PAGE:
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Helford River, Cornwall

Helford River
The Helford River is found in South West Cornwall. It is an excellent example of a ria, or flooded river valley formed by meltwater at the end last Ice Age. The river runs through some of the most picturesque areas of southwest England. Green hills complete with ancient woodlands roll down to meet the sea in a wonderful contrast of verdant green and aquamarine blue. The maritime position means the area enjoys mild weather, where cold winters are as rare as very hot summers.

Helford Passage is a wonderful sandy beach near the mouth of the river. Considered a relatively safe place to bathe, the beach is very popular with holiday makers and locals alike. Helford Passage has a good family pub, the Ferry Boat Inn , and a small shop. Ferries can be taken from here to the beautiful gardens at Trebah and Glendurgan and small boats can be hired from here, or from Helford Village. These are very useful for exploring the creeks along the river. The Helford estuary is fed by seven creeks, namely from West to East are Ponsontuel Creek, Mawgan Creek, Polpenwith Creek, Polwheveral Creek, Frenchman's Creek, Port Navas Creek, and Gillan Creek.

A seal sanctuary has been established at the head of the river at Gweek . Injured Atlantic grey seals are brought into the sanctuary to be nursed back to full health before being released back into the wild.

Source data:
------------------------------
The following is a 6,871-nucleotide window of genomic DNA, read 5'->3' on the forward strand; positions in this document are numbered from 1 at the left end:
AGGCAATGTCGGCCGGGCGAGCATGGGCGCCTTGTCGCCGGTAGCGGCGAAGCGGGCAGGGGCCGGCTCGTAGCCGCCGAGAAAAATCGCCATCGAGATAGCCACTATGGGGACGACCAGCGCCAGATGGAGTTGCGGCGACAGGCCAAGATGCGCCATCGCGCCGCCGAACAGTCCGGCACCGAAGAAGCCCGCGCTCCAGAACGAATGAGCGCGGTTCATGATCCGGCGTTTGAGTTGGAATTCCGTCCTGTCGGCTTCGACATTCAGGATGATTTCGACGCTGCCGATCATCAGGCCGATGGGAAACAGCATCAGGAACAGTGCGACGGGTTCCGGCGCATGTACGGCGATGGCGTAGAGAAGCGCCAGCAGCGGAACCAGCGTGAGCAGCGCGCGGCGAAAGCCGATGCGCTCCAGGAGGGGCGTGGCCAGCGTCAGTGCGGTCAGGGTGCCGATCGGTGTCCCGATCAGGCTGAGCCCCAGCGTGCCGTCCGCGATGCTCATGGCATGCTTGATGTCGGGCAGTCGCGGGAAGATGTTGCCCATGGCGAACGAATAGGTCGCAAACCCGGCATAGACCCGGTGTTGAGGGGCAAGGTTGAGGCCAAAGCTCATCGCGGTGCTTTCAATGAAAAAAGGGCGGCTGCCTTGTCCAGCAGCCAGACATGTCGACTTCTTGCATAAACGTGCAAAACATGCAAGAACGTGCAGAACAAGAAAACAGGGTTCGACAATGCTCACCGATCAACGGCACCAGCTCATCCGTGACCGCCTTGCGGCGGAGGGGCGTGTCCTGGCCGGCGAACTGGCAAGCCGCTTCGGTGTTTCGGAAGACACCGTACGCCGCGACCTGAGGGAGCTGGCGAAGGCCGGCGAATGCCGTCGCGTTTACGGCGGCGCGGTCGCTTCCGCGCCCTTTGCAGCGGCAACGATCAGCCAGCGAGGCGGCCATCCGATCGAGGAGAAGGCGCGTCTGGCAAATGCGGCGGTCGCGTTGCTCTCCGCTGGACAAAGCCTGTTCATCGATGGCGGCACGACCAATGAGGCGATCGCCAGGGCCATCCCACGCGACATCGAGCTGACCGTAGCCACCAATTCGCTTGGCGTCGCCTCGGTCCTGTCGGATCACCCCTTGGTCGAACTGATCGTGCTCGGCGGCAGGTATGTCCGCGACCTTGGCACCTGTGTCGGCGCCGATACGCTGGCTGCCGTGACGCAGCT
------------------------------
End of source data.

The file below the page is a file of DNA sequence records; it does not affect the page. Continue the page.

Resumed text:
In 1987 the Helford Voluntary Marine Conservation Area (HVMCA) was designated in an attempt to protect the valuable and delicate marine life found in the estuary.  The waters and rock pools are rich with crabs, colourful fish, cuttlefish and sea-anemones as well as a range of sea plants. The river was once home to a thriving fishing industry which has now receded somewhat, although trawlers do still land quite substantial amounts of fish at the various quays still in use along the river. The river was once rich with oyster beds and these are now being gradually revived.

The river is a rich feeding ground for birds, especially the on the exposed mud at low tides. No surprise then to find that seabirds are plentiful at Helford, especially from early Autumn and onwards through the winter. Curlew, dunlin, oystercatcher,  redshank, and turnstone are among the many birds drawn to the estuary. Also seen there are ancient grey herons and, on occasion, the little egret has also been spotted in the creeks of the upper river.

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Other Cornwall Naturals

Bodmin Moor
Tamar Valley
The Lizard
River Fowey
Camel Estuary
River Tamar
River Fal
Carbis Bay
Cape Cornwall
Camel Valley
St Anthony Head
Pentire Point and the Rumps
Rough Tor
Rame Peninsula
Dodman Point
Roseland Peninsula
River Camel
River Looe

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History shows that the majority of people that have done anything great have passed their youth in seclusion - Thomas Carlyle
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Battle of Radcot Bridge - 1387, Ivanhoe Published - 1819, Piltdown Man Discovered - 1912, Death penalty abolished - 1969, Queen Becomes Oldest British Monarch - 2007
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